Austen Arnold1, Thomas Nagel1, Gregory Ryan2, Mario Keko1, Bridget Melton1. 1Georgia Southern University, Statesboro, GA. 2Piedmont University, Demorest, GA.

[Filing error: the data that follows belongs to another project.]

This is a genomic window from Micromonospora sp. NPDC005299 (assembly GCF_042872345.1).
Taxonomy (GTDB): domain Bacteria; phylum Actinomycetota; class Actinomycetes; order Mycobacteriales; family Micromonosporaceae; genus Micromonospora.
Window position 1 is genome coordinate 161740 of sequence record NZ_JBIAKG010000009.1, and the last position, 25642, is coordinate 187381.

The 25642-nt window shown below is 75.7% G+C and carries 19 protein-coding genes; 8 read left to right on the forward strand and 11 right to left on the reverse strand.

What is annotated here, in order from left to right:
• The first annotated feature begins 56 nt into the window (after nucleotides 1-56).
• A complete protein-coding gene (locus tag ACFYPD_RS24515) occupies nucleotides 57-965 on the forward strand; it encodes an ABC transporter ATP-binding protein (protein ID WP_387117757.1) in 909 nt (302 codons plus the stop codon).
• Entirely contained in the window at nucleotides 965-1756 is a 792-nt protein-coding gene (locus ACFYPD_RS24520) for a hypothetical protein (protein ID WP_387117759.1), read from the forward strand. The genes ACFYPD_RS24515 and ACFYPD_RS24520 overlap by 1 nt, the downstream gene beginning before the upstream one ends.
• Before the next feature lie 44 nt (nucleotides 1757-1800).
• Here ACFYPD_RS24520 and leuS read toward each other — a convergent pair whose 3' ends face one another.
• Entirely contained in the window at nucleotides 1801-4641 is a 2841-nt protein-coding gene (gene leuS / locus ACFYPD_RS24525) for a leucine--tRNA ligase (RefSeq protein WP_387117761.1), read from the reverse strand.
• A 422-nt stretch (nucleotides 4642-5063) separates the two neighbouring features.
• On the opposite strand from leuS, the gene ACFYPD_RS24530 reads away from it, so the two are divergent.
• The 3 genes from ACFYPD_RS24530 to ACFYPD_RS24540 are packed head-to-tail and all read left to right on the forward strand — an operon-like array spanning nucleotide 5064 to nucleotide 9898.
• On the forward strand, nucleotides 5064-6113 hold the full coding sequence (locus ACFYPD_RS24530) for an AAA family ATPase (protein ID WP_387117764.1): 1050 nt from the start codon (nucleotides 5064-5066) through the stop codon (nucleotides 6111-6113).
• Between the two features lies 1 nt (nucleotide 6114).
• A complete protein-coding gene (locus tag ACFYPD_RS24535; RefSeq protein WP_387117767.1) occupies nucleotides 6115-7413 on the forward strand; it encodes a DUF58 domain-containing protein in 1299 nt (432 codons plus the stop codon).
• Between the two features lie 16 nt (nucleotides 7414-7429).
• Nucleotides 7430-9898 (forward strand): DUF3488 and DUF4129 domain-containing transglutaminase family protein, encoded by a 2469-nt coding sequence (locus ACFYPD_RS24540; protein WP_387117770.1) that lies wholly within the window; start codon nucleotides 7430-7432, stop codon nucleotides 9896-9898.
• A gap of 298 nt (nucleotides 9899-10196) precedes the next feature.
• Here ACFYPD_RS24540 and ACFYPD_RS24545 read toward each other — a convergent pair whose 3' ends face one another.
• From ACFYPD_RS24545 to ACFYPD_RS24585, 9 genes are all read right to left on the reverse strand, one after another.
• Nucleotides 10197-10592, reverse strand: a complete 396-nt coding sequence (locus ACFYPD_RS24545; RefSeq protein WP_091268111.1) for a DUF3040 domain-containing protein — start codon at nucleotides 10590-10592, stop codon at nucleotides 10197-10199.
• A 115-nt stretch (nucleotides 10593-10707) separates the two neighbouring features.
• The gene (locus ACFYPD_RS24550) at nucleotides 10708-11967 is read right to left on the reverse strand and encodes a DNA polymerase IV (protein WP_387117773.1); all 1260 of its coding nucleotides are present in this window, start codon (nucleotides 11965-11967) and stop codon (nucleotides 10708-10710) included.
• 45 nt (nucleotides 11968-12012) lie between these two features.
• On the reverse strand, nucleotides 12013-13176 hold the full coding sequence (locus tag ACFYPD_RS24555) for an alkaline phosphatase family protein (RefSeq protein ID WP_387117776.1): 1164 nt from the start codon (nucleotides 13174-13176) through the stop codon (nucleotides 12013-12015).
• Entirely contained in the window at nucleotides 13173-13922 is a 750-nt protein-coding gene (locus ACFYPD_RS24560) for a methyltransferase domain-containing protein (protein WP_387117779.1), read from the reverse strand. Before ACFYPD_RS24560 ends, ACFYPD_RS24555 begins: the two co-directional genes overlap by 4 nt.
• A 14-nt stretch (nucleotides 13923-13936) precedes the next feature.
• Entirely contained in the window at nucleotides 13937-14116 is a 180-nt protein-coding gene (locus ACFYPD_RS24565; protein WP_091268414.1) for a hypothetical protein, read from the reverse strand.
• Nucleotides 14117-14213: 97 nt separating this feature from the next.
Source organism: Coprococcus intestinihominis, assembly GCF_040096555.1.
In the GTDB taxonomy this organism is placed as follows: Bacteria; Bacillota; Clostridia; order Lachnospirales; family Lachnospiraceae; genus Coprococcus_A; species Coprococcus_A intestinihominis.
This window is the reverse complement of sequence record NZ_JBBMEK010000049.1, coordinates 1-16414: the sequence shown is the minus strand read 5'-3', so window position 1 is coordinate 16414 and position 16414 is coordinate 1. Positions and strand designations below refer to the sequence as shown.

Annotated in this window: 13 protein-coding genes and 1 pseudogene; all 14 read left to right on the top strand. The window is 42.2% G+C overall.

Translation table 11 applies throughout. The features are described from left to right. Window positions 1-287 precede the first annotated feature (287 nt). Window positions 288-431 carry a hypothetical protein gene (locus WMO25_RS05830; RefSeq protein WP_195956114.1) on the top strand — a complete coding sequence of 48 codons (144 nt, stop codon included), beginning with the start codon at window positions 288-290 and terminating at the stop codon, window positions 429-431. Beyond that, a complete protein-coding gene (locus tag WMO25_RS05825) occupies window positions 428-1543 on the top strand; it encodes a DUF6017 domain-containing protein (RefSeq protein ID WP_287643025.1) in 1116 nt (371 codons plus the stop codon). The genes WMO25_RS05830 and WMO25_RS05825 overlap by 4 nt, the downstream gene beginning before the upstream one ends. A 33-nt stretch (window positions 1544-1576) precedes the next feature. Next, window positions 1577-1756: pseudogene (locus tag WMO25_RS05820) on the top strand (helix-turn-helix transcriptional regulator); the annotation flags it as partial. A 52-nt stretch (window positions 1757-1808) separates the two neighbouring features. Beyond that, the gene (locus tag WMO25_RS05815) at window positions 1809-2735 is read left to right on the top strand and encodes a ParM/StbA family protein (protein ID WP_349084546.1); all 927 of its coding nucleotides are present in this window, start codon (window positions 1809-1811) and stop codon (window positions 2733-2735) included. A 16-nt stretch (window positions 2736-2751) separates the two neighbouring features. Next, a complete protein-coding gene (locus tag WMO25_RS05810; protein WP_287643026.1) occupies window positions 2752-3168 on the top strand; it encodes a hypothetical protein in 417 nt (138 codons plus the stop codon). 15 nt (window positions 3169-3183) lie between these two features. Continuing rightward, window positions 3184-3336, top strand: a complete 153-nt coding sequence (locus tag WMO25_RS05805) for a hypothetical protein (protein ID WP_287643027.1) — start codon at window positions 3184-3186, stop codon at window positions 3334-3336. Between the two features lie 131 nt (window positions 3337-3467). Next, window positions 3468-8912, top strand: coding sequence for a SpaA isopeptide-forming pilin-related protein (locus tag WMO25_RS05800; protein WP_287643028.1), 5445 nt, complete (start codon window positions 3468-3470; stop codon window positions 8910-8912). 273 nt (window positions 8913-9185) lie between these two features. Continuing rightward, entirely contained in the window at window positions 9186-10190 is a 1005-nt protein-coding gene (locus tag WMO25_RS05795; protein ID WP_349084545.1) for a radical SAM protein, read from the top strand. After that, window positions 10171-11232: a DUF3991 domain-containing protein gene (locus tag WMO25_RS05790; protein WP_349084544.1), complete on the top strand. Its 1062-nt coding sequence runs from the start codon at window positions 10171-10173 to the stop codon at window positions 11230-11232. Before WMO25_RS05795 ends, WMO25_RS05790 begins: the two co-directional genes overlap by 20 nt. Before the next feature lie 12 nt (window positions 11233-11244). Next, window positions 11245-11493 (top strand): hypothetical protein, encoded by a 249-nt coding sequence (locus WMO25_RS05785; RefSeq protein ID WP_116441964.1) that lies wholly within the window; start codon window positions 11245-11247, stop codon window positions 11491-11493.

BACKGROUND: Worksite wellness programs are an excellent option to help promote health and wellness among employees. However, there is little research that explores the value of embedded wellness program in rural fire departments (FD). PURPOSE: This study aimed to understand the impact of a departmental wellness program on health metrics in rural southeastern firefighters. METHODS: Sixty-five career firefighters from two rural southeastern Georgia FD participated in this study; FD1 (n=46) (age: 36.2 ± 8.8 years) had an established wellness program, and FD2 (n=19) (age: 30.4 ± 9.4 years) did not have a structured wellness program. The structured wellness program included weekly shift workouts and wellness micro lessons through the year focusing on sleep, nutrition, stress, and mindfulness. Each FD underwent a health metrics test battery, in line with National Fire Protection Association standards, including: body mass index (BMI); body fat percentage (BF%); hip circumference (HC); systolic and diastolic blood pressure (SBP and DBP); lung function; and resting heart rate (RHR). BMI was calculated from recorded height and weight on a calibrated stadiometer. BF% was measured via seven-site skinfold. HC was assessed using a tape measure. RHR was recorded via pulse oximeter. SBP and DBP were analyzed via an electronic sphygmomanometer, and lung function via spirometry. Independent samples t-tests were run (α = 0.05) comparing each variable between the two FD. RESULTS: Statistical differences existed in spirometry (FD1: 91.9% ± 4.9%, FD2: 98.8% ± 9.8%; p < 0.01) and HC (FD1: 41.7 inches ± 3.2 inches, FD2: 42.8 inches ± 5.3 inches; p < 0.01). No statistical differences were noted between the FD in SBP (p = 0.17), DBP (p = 0.34), RHR (p = 0.076), BMI (p = 0.072), or BF% (p = 0.15). CONCLUSIONS: The current study demonstrates a modest, positive impact on health metrics in the presence of a structured wellness program among rural firefighters. It is possible that the younger average age of FD2 could have masked the potential impact of the wellness program, as many of the health metrics analyzed increase with age.

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